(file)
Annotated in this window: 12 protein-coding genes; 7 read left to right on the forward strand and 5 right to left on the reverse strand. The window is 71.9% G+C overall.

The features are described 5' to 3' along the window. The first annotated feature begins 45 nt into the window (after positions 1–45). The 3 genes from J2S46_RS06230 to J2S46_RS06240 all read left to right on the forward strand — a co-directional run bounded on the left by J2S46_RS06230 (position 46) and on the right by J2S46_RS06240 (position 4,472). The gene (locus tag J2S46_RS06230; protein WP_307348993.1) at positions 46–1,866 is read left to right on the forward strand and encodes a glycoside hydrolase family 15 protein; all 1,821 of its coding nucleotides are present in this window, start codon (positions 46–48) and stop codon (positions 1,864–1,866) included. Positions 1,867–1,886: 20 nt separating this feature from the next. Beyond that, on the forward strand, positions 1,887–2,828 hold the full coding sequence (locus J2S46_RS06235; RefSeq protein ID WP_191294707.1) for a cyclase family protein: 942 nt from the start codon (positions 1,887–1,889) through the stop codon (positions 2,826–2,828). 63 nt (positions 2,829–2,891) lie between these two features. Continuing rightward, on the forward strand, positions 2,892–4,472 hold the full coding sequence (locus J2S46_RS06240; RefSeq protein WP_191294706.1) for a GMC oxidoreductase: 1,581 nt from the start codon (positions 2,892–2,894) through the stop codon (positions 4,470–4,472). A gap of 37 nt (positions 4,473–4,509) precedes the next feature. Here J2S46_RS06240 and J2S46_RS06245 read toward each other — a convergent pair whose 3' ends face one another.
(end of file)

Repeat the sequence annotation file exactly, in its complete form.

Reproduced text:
Annotated in this window: 12 protein-coding genes; 7 read left to right on the forward strand and 5 right to left on the reverse strand. The window is 71.9% G+C overall.

The features are described 5' to 3' along the window. The first annotated feature begins 45 nt into the window (after positions 1–45). The 3 genes from J2S46_RS06230 to J2S46_RS06240 all read left to right on the forward strand — a co-directional run bounded on the left by J2S46_RS06230 (position 46) and on the right by J2S46_RS06240 (position 4,472). The gene (locus tag J2S46_RS06230; protein WP_307348993.1) at positions 46–1,866 is read left to right on the forward strand and encodes a glycoside hydrolase family 15 protein; all 1,821 of its coding nucleotides are present in this window, start codon (positions 46–48) and stop codon (positions 1,864–1,866) included. Positions 1,867–1,886: 20 nt separating this feature from the next. Beyond that, on the forward strand, positions 1,887–2,828 hold the full coding sequence (locus J2S46_RS06235; RefSeq protein ID WP_191294707.1) for a cyclase family protein: 942 nt from the start codon (positions 1,887–1,889) through the stop codon (positions 2,826–2,828). 63 nt (positions 2,829–2,891) lie between these two features. Continuing rightward, on the forward strand, positions 2,892–4,472 hold the full coding sequence (locus J2S46_RS06240; RefSeq protein WP_191294706.1) for a GMC oxidoreductase: 1,581 nt from the start codon (positions 2,892–2,894) through the stop codon (positions 4,470–4,472). A gap of 37 nt (positions 4,473–4,509) precedes the next feature. Here J2S46_RS06240 and J2S46_RS06245 read toward each other — a convergent pair whose 3' ends face one another.